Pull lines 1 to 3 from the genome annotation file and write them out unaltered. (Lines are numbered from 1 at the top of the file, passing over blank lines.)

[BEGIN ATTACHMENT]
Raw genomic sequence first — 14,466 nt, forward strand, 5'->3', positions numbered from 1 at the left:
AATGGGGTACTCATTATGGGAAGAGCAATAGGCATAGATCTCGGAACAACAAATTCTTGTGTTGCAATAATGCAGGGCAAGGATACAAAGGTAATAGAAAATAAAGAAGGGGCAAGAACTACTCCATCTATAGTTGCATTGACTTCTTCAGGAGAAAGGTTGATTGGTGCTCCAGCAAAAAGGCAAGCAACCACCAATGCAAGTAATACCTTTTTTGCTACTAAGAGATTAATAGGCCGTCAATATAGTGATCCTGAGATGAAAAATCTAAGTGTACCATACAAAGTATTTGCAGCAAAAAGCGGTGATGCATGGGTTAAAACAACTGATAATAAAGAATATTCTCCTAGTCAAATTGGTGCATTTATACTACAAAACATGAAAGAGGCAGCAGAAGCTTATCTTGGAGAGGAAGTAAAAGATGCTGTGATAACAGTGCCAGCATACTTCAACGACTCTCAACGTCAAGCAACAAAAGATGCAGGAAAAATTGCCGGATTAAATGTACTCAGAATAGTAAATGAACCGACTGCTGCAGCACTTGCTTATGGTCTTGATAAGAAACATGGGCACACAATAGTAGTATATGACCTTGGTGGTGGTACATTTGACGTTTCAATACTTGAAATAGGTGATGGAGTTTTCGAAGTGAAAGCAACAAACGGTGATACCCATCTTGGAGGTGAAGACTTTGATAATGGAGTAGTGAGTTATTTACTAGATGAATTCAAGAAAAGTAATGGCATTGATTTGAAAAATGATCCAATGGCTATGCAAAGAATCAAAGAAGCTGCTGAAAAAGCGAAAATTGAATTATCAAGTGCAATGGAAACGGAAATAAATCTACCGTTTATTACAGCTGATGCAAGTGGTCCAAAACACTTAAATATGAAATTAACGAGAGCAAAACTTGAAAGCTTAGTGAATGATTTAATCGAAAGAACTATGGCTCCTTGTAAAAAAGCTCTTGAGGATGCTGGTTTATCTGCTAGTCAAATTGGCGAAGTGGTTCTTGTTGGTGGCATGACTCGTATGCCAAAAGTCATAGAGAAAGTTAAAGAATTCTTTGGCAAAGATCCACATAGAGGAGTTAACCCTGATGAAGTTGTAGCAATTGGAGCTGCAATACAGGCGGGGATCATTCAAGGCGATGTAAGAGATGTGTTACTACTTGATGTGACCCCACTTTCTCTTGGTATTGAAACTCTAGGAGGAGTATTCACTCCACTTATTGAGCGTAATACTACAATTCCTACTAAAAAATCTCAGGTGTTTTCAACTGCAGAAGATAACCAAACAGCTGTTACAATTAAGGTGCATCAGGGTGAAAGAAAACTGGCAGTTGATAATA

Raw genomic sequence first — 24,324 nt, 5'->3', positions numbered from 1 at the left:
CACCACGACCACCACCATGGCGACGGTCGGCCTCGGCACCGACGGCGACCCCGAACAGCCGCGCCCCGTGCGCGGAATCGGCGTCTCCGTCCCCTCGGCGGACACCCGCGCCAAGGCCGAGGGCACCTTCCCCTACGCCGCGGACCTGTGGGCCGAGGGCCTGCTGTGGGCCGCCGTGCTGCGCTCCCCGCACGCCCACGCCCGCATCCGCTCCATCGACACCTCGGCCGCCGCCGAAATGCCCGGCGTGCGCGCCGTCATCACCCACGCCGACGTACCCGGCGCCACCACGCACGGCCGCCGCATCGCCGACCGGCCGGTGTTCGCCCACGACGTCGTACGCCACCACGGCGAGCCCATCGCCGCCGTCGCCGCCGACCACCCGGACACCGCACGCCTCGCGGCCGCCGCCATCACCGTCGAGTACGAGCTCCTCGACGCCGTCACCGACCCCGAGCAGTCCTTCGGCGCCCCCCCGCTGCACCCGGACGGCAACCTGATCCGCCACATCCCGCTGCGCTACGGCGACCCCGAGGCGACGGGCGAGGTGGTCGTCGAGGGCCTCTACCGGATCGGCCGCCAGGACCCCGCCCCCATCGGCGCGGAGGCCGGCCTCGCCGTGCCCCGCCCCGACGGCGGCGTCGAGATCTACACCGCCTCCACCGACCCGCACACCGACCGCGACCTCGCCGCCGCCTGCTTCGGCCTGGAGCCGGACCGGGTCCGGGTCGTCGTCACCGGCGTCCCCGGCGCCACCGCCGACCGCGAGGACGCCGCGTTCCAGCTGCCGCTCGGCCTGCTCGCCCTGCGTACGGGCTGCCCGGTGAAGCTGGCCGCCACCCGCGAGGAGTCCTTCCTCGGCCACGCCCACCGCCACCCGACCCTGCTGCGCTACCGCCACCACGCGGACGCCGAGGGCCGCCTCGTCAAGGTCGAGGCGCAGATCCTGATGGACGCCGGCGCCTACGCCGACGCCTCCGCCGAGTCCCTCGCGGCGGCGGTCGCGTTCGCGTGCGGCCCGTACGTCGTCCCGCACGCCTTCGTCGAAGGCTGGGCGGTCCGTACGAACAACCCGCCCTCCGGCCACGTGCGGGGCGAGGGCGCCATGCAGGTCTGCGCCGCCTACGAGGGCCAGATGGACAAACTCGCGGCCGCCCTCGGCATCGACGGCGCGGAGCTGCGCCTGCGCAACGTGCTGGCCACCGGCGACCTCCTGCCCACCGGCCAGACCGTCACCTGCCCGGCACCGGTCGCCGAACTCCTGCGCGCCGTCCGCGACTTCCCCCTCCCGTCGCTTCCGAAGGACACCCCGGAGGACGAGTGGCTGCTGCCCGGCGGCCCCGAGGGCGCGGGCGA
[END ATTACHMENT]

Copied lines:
Raw genomic sequence first — 14,466 nt, forward strand, 5'->3', positions numbered from 1 at the left:
AATGGGGTACTCATTATGGGAAGAGCAATAGGCATAGATCTCGGAACAACAAATTCTTGTGTTGCAATAATGCAGGGCAAGGATACAAAGGTAATAGAAAATAAAGAAGGGGCAAGAACTACTCCATCTATAGTTGCATTGACTTCTTCAGGAGAAAGGTTGATTGGTGCTCCAGCAAAAAGGCAAGCAACCACCAATGCAAGTAATACCTTTTTTGCTACTAAGAGATTAATAGGCCGTCAATATAGTGATCCTGAGATGAAAAATCTAAGTGTACCATACAAAGTATTTGCAGCAAAAAGCGGTGATGCATGGGTTAAAACAACTGATAATAAAGAATATTCTCCTAGTCAAATTGGTGCATTTATACTACAAAACATGAAAGAGGCAGCAGAAGCTTATCTTGGAGAGGAAGTAAAAGATGCTGTGATAACAGTGCCAGCATACTTCAACGACTCTCAACGTCAAGCAACAAAAGATGCAGGAAAAATTGCCGGATTAAATGTACTCAGAATAGTAAATGAACCGACTGCTGCAGCACTTGCTTATGGTCTTGATAAGAAACATGGGCACACAATAGTAGTATATGACCTTGGTGGTGGTACATTTGACGTTTCAATACTTGAAATAGGTGATGGAGTTTTCGAAGTGAAAGCAACAAACGGTGATACCCATCTTGGAGGTGAAGACTTTGATAATGGAGTAGTGAGTTATTTACTAGATGAATTCAAGAAAAGTAATGGCATTGATTTGAAAAATGATCCAATGGCTATGCAAAGAATCAAAGAAGCTGCTGAAAAAGCGAAAATTGAATTATCAAGTGCAATGGAAACGGAAATAAATCTACCGTTTATTACAGCTGATGCAAGTGGTCCAAAACACTTAAATATGAAATTAACGAGAGCAAAACTTGAAAGCTTAGTGAATGATTTAATCGAAAGAACTATGGCTCCTTGTAAAAAAGCTCTTGAGGATGCTGGTTTATCTGCTAGTCAAATTGGCGAAGTGGTTCTTGTTGGTGGCATGACTCGTATGCCAAAAGTCATAGAGAAAGTTAAAGAATTCTTTGGCAAAGATCCACATAGAGGAGTTAACCCTGATGAAGTTGTAGCAATTGGAGCTGCAATACAGGCGGGGATCATTCAAGGCGATGTAAGAGATGTGTTACTACTTGATGTGACCCCACTTTCTCTTGGTATTGAAACTCTAGGAGGAGTATTCACTCCACTTATTGAGCGTAATACTACAATTCCTACTAAAAAATCTCAGGTGTTTTCAACTGCAGAAGATAACCAAACAGCTGTTACAATTAAGGTGCATCAGGGTGAAAGAAAACTGGCAGTTGATAATA

Raw genomic sequence first — 24,324 nt, 5'->3', positions numbered from 1 at the left: